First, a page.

From THE HILL
Confirmation battles that pit one party’s nominee for federal office against senators from the opposition party long have been spectator sport in Washington. But when extremists from the nominee’s own party attack, well now, there’s a “man bites dog” story.
The most recent example is the curious case of Kenneth L. Marcus, President Trump’s nominee to be assistant secretary of education for civil rights. The Education Department’s Office for Civil Rights is charged with ensuring equal access to education through enforcement of the nation’s civil rights laws.
Marcus is well-suited to the task. He ran the same office under a grant of delegated authority in the administration President George W. Bush, while simultaneously serving as deputy assistant secretary of education for civil rights enforcement. Marcus later served as the staff director to the U.S. Commission on Civil Rights (a bipartisan federal civil rights agency), where we overlapped for several years when I was one of USCCR’s eight commissioners. Currently, Marcus is president and general counsel of the Louis D. Brandeis Center, a civil rights organization dedicated to combating anti-Semitism on college campuses.read more
New Boston Post | November 11, 2016, 9:12 EST On February 26, 2016, I wrote a public cautionary note to my liberal friends, warning them to to take Donald Trump seriously and predicting that, if nominated, Trump would beat Hillary Clinton in November. Below is that...read more
New Boston Post | April 7, 2016, 14:57 EST Ted Cruz’s decisive victory in Wisconsin over Donald Trump now makes the possibility of a contested convention, once dismissed as remote by many commentators (myself included), ever more likely. To clinch the Republican...read more
New Boston Post | February 22, 2016, 11:58 EST With Donald Trump’s spectacular win in South Carolina and his massive popularity here in the Bay State, I am starting to believe that Republicans might actually nominate this guy. Back in the summer, I scoffed at the...read more
New Boston Post | February 19, 2016 One piece of advice my father always gave me was this: Never miss a funeral or a wedding. “It’s important to show up at these things,” he said, “And you will never regret going.” Apparently, this is not a lesson that was ever taught...read more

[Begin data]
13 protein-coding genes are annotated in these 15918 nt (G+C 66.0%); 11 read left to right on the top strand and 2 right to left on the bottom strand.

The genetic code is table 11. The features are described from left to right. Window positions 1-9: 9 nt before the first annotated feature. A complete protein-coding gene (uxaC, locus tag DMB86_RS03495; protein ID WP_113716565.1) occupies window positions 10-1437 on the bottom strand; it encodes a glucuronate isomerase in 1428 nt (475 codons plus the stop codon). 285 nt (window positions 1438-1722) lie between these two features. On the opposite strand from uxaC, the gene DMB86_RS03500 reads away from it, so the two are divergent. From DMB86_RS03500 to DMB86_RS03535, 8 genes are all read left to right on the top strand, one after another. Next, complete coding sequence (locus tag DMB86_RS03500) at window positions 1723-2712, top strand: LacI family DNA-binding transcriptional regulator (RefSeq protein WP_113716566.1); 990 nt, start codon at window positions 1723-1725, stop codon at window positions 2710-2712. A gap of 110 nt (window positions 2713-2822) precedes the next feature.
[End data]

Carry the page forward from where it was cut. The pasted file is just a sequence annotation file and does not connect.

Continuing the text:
New Boston Post | February 11, 2016 New Hampshire has spoken. In voting for Donald Trump and Bernie Sanders on Tuesday, Granite State Republicans and Democrats sent a clear anti-establishment message. Although the anger on both sides of the political aisle is targeted...read more
New Boston Post | February 9, 2016, 10:22 EST Almost every American journalist covering the 2016 presidential campaign will vote in this election. And, by now, almost all have decided whom they will support. Journalists at other new outlets won’t tell you where they...read more
Bill Clinton once said that the difference between a Democratic presidential primary and a Republican one is that “Democrats want to fall in love. Republicans just fall in line.” Clinton may have been correct about the way that primary voters in the two parties have...read more
New Boston Post | January 11, 2016 Readers of this blog may be familiar with my Rock, Paper, Scissors theory of modern electoral politics, in which Beer Candidates beat Technocrats; Technocrats beat Careerists; and Visionaries beat practically anyone. The theory is...read more
New Boston Post | January 4, 2016 2016 is finally here. And, although much can change between now and the Iowa caucuses (February 1) and New Hampshire primary (February 9), below are eight political predictions based on presidential campaign history and the current...read more
“Advocates for ‘change’ are, inevitably, frustrated with our deliberately inefficient government. And so when they do not get their way, they complain that the system is ‘broken.’ But it is not. This is how it is supposed to work. Gridlock prevents the majority from running roughshod over the minority. Gridlock ensures that dissenting voices are heard. Gridlock forces compromise — often painful compromise, but compromise nonetheless”